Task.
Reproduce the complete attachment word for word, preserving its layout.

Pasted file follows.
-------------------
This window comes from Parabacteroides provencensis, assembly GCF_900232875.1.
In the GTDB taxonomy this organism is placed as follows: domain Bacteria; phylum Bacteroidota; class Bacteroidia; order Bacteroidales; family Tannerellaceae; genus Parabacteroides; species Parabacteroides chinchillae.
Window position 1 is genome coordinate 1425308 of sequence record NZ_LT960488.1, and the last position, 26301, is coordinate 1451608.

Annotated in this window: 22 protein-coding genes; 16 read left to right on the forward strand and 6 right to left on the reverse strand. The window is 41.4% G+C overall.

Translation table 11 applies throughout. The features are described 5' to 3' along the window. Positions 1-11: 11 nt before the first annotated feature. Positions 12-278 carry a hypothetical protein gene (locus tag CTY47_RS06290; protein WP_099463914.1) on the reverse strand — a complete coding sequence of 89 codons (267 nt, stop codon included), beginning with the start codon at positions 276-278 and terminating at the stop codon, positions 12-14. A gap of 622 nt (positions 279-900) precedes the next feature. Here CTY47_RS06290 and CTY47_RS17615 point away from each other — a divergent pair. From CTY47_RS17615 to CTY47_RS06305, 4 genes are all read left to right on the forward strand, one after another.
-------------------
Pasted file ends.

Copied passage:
This window comes from Parabacteroides provencensis, assembly GCF_900232875.1.
In the GTDB taxonomy this organism is placed as follows: domain Bacteria; phylum Bacteroidota; class Bacteroidia; order Bacteroidales; family Tannerellaceae; genus Parabacteroides; species Parabacteroides chinchillae.
Window position 1 is genome coordinate 1425308 of sequence record NZ_LT960488.1, and the last position, 26301, is coordinate 1451608.

Annotated in this window: 22 protein-coding genes; 16 read left to right on the forward strand and 6 right to left on the reverse strand. The window is 41.4% G+C overall.

Translation table 11 applies throughout. The features are described 5' to 3' along the window. Positions 1-11: 11 nt before the first annotated feature. Positions 12-278 carry a hypothetical protein gene (locus tag CTY47_RS06290; protein WP_099463914.1) on the reverse strand — a complete coding sequence of 89 codons (267 nt, stop codon included), beginning with the start codon at positions 276-278 and terminating at the stop codon, positions 12-14. A gap of 622 nt (positions 279-900) precedes the next feature. Here CTY47_RS06290 and CTY47_RS17615 point away from each other — a divergent pair. From CTY47_RS17615 to CTY47_RS06305, 4 genes are all read left to right on the forward strand, one after another.